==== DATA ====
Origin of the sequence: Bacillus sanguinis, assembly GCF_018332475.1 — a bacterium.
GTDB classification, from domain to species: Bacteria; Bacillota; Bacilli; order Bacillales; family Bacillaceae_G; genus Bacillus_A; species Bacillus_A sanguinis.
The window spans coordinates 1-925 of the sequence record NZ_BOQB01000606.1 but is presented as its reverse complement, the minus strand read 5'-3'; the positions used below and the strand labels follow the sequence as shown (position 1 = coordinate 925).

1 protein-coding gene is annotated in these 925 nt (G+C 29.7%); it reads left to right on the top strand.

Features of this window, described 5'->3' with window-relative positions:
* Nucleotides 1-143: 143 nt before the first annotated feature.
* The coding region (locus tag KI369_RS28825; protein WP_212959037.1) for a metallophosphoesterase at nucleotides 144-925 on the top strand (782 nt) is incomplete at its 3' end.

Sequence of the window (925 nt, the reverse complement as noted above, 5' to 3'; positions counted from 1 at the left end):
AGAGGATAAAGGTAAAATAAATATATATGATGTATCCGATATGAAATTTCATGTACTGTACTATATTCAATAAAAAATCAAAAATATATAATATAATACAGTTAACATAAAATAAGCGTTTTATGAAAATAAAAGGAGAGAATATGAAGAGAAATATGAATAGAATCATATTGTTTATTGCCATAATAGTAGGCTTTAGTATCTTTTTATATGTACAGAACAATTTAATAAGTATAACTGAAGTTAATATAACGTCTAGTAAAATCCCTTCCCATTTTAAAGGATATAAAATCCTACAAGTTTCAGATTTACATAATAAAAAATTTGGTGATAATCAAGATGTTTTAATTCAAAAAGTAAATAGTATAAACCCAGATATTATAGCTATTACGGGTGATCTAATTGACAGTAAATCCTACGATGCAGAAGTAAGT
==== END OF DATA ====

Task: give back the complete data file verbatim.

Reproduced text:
Origin of the sequence: Bacillus sanguinis, assembly GCF_018332475.1 — a bacterium.
GTDB classification, from domain to species: Bacteria; Bacillota; Bacilli; order Bacillales; family Bacillaceae_G; genus Bacillus_A; species Bacillus_A sanguinis.
The window spans coordinates 1-925 of the sequence record NZ_BOQB01000606.1 but is presented as its reverse complement, the minus strand read 5'-3'; the positions used below and the strand labels follow the sequence as shown (position 1 = coordinate 925).

1 protein-coding gene is annotated in these 925 nt (G+C 29.7%); it reads left to right on the top strand.

Features of this window, described 5'->3' with window-relative positions:
* Nucleotides 1-143: 143 nt before the first annotated feature.
* The coding region (locus tag KI369_RS28825; protein WP_212959037.1) for a metallophosphoesterase at nucleotides 144-925 on the top strand (782 nt) is incomplete at its 3' end.

Sequence of the window (925 nt, the reverse complement as noted above, 5' to 3'; positions counted from 1 at the left end):
AGAGGATAAAGGTAAAATAAATATATATGATGTATCCGATATGAAATTTCATGTACTGTACTATATTCAATAAAAAATCAAAAATATATAATATAATACAGTTAACATAAAATAAGCGTTTTATGAAAATAAAAGGAGAGAATATGAAGAGAAATATGAATAGAATCATATTGTTTATTGCCATAATAGTAGGCTTTAGTATCTTTTTATATGTACAGAACAATTTAATAAGTATAACTGAAGTTAATATAACGTCTAGTAAAATCCCTTCCCATTTTAAAGGATATAAAATCCTACAAGTTTCAGATTTACATAATAAAAAATTTGGTGATAATCAAGATGTTTTAATTCAAAAAGTAAATAGTATAAACCCAGATATTATAGCTATTACGGGTGATCTAATTGACAGTAAATCCTACGATGCAGAAGTAAGT